The recent "Black Lives Matter "(BLM) protests in the United Kingdom are appropriate, British journalist Abdul Turay told daily Postimees, even as the movement has diverged from its original vision. The much smaller number of black people living in Estonia would make BLM a ridiculous notion there, however, akin to holding a gay pride parade without any LGBT+ people in attendance, he said.
Turay, 53, who is also a former Tallinn city councilor, told the daily's English-language portal in an interview that a recent social media post of his on the topic had attracted push-back, some of which was racist and characterized by what he called angry white people from the west, who do not want plurality of opinion.
Turay said that when he first lived in Estonia in the early 2000s – he has since returned to the U.K. – being stopped by the police was a quite common occurrence, one which prompted him to write to Estonia's embassy in London, whose apology in response he produced to police personnel the next time he was stopped, giving them an example of how not to act.
In an earlier post on social media, Turay had said that he had been the subject of at least one strip search by the police in Estonia, followed by being confined to a windowless room, and ultimately was fired from his job and effectively banished from the country.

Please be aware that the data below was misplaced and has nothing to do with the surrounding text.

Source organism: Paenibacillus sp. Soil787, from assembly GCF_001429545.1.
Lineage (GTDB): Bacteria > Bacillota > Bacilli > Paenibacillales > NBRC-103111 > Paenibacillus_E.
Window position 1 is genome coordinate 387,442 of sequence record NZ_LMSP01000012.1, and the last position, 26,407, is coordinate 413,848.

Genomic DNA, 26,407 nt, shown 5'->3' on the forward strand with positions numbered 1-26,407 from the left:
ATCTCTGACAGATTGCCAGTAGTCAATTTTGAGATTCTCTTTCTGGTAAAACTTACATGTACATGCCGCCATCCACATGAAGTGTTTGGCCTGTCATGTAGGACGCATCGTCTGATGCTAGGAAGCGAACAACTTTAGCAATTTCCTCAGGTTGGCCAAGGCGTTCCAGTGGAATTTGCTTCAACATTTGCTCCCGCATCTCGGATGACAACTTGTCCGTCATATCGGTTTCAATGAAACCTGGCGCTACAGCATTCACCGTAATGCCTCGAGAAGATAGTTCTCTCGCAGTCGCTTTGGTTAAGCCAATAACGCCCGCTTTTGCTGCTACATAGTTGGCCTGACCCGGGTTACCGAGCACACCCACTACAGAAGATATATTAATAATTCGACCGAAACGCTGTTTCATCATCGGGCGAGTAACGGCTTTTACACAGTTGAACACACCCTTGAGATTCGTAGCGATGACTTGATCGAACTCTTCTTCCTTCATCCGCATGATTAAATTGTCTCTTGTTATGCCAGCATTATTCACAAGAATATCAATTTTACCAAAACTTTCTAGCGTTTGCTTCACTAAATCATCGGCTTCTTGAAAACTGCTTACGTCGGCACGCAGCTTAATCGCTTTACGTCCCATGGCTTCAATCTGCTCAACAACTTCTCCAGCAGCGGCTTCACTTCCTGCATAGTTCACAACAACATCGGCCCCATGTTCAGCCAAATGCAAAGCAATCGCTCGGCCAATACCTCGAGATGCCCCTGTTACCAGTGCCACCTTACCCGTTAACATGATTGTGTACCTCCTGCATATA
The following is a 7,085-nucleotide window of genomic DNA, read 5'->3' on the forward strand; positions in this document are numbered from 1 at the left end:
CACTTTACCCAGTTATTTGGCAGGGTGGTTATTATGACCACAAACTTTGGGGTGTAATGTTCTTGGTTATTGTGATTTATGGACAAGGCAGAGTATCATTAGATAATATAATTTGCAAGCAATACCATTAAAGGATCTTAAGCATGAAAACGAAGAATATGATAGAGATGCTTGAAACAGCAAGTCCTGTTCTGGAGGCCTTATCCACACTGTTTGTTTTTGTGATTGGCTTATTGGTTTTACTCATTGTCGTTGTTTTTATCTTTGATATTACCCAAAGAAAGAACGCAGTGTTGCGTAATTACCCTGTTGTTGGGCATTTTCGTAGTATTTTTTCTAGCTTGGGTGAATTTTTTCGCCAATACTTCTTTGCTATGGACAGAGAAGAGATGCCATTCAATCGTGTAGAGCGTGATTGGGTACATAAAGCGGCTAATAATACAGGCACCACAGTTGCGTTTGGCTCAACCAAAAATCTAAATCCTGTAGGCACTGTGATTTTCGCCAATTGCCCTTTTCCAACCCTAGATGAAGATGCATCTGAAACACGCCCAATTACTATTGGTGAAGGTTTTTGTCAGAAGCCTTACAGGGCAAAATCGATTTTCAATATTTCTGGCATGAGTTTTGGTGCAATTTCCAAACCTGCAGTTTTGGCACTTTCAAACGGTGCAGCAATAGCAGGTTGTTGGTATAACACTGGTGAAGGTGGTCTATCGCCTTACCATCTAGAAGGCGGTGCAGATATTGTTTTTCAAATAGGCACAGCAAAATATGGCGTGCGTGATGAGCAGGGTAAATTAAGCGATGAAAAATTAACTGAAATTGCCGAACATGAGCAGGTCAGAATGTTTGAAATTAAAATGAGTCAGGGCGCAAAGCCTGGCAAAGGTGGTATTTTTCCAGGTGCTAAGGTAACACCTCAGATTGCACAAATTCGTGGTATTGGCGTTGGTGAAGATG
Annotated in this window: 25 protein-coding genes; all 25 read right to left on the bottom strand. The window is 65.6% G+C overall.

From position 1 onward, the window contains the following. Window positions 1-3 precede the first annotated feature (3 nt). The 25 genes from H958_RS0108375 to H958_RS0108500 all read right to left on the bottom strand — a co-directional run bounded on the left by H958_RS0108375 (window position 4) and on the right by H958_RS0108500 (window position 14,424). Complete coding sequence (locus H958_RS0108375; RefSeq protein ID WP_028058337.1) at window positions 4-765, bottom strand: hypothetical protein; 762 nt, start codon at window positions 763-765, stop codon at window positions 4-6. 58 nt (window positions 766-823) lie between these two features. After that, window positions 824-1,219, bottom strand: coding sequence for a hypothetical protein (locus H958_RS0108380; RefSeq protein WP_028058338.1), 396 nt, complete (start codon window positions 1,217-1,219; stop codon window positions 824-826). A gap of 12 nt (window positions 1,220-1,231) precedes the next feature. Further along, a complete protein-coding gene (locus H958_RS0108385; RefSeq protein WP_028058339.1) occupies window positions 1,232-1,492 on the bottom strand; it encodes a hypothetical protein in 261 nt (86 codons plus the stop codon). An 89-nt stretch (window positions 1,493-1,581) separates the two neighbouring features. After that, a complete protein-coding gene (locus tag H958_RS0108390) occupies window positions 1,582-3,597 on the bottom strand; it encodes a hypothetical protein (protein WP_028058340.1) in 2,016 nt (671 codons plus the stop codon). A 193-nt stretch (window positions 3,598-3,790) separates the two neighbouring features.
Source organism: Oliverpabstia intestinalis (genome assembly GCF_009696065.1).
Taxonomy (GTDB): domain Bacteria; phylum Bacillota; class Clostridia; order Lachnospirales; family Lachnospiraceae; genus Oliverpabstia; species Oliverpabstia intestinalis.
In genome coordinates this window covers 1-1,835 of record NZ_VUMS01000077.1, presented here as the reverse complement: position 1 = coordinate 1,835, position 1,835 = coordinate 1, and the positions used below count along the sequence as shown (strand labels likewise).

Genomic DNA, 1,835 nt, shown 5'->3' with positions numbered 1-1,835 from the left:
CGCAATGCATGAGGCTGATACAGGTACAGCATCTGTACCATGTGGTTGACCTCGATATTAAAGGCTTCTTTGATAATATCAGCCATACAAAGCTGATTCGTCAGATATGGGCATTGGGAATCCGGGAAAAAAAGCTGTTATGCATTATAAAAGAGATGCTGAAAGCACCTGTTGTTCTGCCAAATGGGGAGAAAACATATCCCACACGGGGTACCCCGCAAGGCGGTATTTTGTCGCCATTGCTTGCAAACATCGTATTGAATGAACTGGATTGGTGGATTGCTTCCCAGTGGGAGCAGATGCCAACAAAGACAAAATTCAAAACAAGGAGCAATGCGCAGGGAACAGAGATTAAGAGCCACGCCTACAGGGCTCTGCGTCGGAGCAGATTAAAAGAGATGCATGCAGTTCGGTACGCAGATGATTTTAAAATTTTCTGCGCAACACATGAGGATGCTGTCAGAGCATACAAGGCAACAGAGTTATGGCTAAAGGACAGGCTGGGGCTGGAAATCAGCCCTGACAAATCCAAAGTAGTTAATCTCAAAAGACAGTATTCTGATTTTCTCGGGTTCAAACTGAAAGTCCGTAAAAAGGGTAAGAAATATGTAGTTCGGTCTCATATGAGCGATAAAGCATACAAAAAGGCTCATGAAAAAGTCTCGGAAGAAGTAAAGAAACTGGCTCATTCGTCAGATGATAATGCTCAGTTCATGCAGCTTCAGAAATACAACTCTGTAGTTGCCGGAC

Turay also said he would not consider a return to Estonia for as long as the Conservative People's Party of Estonia (EKRE) was in office, which they have been since March 2019, as it would make it impossible for him to function as a black politician in the country due to claims that Martin Helme – the party's deputy leader and current finance minister – hates Africans, although he, Turay, still keeps in touch with black people living in Estonia, including an active student community, he said.
Abdul Turay was a Center Party councilor in Tallinn from 2017, and before that, sat with the Social Democratic Party (SDE), after winning a seat at the 2013 local elections. He also ran in the 2014 European Elections, for SDE, and is reportedly a member of the Brexit Party in the U.K.
A BLM protest, one of many worldwide following the May 25 death in the U.S. of George Floyd, who was at the time being physically restrained by police in Minneapolis, MN, took place outside the Saku Suurhall in Tallinn Wednesday night, and another is planned for Vabaduse Väljak for June 20.
Editor: Andrew Whyte